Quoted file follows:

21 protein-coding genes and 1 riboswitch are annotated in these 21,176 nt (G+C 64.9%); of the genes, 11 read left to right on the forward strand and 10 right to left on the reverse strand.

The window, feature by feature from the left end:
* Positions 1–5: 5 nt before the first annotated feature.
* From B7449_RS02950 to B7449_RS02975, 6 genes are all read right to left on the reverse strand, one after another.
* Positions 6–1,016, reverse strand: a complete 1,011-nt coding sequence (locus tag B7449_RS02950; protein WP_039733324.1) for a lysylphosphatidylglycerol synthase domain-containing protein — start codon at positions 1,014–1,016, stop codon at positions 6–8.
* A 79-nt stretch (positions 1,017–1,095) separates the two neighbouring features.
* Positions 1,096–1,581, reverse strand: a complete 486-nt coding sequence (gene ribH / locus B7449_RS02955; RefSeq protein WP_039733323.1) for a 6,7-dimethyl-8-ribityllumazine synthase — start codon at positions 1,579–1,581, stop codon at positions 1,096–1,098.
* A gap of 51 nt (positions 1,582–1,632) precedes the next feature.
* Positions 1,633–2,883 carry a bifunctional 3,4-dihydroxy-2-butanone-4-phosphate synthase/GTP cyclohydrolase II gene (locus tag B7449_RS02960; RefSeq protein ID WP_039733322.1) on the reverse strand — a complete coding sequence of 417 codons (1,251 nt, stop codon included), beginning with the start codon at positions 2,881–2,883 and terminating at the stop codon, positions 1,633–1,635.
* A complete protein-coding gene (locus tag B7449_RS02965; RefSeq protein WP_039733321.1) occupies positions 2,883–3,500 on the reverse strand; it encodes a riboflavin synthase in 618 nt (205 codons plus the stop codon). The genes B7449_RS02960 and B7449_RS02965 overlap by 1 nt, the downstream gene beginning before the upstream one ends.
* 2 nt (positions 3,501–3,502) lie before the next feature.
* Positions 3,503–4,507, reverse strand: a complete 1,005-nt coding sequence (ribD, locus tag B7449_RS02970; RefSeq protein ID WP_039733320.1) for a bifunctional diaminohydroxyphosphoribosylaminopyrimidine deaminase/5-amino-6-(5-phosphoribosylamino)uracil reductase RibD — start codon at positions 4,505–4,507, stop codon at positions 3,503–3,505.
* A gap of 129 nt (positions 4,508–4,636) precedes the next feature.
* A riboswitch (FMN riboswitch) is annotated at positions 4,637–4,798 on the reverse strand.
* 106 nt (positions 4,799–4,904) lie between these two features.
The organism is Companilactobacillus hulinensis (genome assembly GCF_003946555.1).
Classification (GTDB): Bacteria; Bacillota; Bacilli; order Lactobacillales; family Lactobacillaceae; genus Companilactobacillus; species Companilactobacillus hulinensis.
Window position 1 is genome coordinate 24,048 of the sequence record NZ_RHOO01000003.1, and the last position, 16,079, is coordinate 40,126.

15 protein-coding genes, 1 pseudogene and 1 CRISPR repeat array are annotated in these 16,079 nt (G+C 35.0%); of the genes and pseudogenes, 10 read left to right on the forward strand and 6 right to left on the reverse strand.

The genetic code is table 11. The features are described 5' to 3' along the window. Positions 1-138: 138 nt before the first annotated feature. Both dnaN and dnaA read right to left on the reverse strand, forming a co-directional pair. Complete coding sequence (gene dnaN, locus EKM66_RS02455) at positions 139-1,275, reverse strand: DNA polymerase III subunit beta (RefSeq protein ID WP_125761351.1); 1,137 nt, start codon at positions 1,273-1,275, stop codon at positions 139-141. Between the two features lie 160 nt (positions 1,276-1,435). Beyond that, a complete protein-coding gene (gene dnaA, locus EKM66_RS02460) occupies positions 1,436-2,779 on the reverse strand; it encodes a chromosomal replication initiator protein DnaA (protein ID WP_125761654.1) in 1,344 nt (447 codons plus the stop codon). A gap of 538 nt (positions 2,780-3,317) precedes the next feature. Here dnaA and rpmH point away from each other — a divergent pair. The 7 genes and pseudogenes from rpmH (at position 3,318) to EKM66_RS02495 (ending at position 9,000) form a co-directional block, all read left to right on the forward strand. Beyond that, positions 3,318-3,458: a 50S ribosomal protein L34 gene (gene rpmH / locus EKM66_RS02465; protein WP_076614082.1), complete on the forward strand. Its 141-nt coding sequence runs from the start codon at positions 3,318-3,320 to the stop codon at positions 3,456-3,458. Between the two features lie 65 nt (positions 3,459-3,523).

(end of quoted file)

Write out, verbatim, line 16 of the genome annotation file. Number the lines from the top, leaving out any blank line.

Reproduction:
The organism is Companilactobacillus hulinensis (genome assembly GCF_003946555.1).